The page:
All the right attributes

Ward said that experience and skill, combine with the attributes of the horse himself was what has contributed to the amazing success the horse had experienced in a 33-start career which featured 14 wins and yielded $15.56 million in prizemoney.

“He’s incredible. He’s exceptional. He hasn’t had a lame day in his life apart from in the lead into last year’s Everest when he just got cast in his box. But that came and went quickly,” Ward said.

“He’s just been bombproof and he’s got the best attitude you can imagine. He’s just so laid back and relaxed almost to the point that before races Kerrin (McEvoy) has to wake him up a little bit.”

“Most sprinters have got bounce and edge to them, but he is so cool, calm and relaxed and he handles all the raceday pressure with ease. He conserves all his energy and I think that bears fruit in his races and that’s where he puts all his energy.”

New-look line-up

Of the other six horses already licked in for the Everest, the only two to return from last year are Santa Ana Lane (Lope De Vega {Ire}) and In Her Time (Time Thief).

Classique Legend (Not A Single Doubt) has emerged as a rising star through his late 3-year-old year, while the fillies turned mares Sunlight (Zoustar) and Arcadia Queen (Pierro) have already proven themselves against open class Group 1 opposition as 3-year-olds. Pierata (Pierro) has proven himself worthy of top class with his last-start win in the G1 All Aged S.

Ward is very much looking forward to seeing how his old champ can measure up to the emerging stars of Australian sprinting.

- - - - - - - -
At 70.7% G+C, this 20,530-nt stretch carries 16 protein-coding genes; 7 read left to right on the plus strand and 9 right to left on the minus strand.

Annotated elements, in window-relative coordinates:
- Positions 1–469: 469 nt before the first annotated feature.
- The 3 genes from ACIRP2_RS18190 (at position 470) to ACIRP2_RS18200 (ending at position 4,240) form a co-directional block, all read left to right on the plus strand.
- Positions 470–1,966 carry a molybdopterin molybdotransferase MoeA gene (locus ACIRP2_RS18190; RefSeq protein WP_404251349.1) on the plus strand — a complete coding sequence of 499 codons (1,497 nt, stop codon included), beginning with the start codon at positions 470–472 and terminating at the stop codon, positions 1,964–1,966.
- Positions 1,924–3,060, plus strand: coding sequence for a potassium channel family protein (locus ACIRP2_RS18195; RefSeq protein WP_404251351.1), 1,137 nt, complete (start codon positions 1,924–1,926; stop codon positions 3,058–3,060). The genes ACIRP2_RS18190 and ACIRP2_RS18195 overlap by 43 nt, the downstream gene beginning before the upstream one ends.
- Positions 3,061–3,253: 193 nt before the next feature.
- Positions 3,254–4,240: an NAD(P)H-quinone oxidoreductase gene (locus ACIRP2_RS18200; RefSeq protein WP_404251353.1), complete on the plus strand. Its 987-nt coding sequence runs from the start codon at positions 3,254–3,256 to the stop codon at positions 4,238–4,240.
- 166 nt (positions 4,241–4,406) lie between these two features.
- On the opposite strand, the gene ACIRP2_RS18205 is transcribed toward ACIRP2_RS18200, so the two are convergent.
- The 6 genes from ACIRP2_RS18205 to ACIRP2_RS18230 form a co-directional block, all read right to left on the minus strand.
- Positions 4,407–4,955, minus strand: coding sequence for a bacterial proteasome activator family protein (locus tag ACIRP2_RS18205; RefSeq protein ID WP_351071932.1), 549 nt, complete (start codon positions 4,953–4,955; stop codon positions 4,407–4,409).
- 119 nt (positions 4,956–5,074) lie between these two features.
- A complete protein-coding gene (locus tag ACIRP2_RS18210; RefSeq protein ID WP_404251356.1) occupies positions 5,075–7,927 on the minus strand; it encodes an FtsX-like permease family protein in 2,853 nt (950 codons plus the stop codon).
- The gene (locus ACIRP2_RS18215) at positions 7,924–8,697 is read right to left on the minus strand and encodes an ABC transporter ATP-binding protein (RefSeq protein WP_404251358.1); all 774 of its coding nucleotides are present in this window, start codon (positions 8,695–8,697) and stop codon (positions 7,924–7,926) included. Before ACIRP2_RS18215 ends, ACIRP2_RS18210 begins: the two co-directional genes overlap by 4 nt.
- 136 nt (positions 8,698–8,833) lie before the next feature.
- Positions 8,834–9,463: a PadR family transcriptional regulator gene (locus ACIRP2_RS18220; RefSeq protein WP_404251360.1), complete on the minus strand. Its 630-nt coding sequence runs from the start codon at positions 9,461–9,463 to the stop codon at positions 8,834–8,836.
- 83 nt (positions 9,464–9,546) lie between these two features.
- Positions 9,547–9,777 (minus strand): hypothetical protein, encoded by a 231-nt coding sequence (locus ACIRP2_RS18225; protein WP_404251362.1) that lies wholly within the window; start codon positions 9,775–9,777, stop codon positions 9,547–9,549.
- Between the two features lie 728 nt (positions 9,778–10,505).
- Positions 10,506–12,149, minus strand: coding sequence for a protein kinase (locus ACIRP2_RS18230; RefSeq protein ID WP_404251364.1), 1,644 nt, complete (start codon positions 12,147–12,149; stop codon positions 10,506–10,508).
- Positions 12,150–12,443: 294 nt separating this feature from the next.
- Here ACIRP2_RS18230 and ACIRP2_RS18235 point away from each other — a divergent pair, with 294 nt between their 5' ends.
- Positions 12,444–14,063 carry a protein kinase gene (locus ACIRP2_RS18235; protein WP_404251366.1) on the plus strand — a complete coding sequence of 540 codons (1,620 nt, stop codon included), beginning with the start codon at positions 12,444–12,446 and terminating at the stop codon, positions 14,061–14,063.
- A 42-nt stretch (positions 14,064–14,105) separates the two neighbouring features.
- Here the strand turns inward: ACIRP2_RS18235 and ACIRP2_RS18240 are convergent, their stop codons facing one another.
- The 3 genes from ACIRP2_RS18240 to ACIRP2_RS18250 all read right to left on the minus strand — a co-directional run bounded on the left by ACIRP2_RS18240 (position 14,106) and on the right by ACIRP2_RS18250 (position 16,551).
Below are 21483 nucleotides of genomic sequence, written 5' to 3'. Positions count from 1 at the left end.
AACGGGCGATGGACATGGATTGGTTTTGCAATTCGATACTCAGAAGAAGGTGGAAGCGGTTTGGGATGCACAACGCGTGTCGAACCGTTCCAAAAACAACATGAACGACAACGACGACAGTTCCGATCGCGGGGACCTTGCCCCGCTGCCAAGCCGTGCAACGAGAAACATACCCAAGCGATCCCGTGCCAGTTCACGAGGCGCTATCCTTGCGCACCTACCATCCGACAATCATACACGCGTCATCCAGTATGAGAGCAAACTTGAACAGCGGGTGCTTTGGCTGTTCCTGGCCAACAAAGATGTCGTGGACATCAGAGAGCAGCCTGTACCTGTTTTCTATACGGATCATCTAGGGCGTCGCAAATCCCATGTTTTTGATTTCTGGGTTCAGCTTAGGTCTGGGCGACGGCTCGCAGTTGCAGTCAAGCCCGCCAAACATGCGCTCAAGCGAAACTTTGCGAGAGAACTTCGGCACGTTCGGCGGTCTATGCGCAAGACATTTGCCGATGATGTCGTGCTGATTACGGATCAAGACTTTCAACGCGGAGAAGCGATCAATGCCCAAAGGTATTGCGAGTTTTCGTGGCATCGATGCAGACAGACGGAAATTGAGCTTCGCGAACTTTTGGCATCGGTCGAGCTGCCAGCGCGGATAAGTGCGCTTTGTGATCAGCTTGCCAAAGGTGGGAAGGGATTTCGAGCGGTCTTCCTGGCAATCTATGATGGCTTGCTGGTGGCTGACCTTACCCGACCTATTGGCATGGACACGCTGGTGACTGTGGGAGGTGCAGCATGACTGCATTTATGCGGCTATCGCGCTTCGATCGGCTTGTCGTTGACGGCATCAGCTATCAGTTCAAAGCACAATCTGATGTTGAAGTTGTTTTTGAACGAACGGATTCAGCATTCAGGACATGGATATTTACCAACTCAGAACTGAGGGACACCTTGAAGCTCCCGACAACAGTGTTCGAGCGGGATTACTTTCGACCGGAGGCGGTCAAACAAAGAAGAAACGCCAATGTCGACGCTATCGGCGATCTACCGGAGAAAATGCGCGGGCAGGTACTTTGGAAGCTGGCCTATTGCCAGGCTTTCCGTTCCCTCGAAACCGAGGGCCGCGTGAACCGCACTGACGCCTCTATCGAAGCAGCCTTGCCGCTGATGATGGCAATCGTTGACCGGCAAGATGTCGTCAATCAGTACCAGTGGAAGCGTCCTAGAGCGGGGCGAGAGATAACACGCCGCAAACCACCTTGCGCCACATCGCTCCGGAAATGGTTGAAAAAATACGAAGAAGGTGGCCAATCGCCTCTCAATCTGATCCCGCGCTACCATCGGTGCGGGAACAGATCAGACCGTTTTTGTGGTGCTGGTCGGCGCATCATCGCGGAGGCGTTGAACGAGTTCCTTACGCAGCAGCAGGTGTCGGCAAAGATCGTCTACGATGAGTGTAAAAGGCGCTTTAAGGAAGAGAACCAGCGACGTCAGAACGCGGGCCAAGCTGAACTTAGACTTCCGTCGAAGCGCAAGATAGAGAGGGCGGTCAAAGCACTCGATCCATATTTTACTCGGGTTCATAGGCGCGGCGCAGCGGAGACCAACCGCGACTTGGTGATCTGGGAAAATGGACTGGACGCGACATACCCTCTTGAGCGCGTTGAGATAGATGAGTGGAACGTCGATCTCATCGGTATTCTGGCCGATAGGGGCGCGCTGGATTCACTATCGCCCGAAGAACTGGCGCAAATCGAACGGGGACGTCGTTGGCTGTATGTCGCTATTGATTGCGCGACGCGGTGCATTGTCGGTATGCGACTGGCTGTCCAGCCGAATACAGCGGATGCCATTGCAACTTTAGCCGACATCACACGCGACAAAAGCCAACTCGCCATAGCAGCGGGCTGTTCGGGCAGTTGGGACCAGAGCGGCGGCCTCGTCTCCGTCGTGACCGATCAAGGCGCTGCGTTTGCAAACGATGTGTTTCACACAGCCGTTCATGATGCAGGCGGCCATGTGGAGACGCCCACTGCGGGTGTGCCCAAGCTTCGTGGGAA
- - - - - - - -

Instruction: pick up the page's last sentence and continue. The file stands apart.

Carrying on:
“I think it’s going to be another outstanding race. It has very quickly formed itself as the pinnacle of sprint racing in Australia and probably the world,” he said.

“There are some good up-and-coming young horses. It will be interesting to see what they can do.” – Chris Ward

“I think it’s a different looking field, there won’t be many returning, It’s shaping up particularly well, there are some good up-and-coming young horses. It will be interesting to see what they can do, up against the more seasoned horses. It’s going to be an exciting race.”

Making his own mark

So where would a three-peat in Australia’s richest race sit in the country’s rich racing history? The race may be only three years old, but it has already established itself in the top echelon of Australia’s races, promoting the sport far beyond the novelty initially predicted by many.

Redzel’s profile as a dual winner of the race, as well as of two other Group 1 races, the VRC Sprint Classic and the G1 Doomben 10,000, has probably been overshadowed by the unprecedented success of the supermare Winx (Street Cry {Ire}).

But Ward is happy for the fanfare to come should it be due after a tilt at a third win in The Everest.

“He’s been an exceptional racehorse. He was champion sprinter last year for a reason.” – Chris Ward

“At times it’s been the full-on fanfare and then there are times when you wonder if it’s a little underestimated what he has done. I guess the defining feature of the horse is his extreme consistency in what he has done over his career,” he said.

“It’s pretty rare to get a horse to perform as consistently as he has at that top level. He’s been an exceptional racehorse. He was champion sprinter last year for a reason.”

By Bren O’Brien

TDN Aus/NZ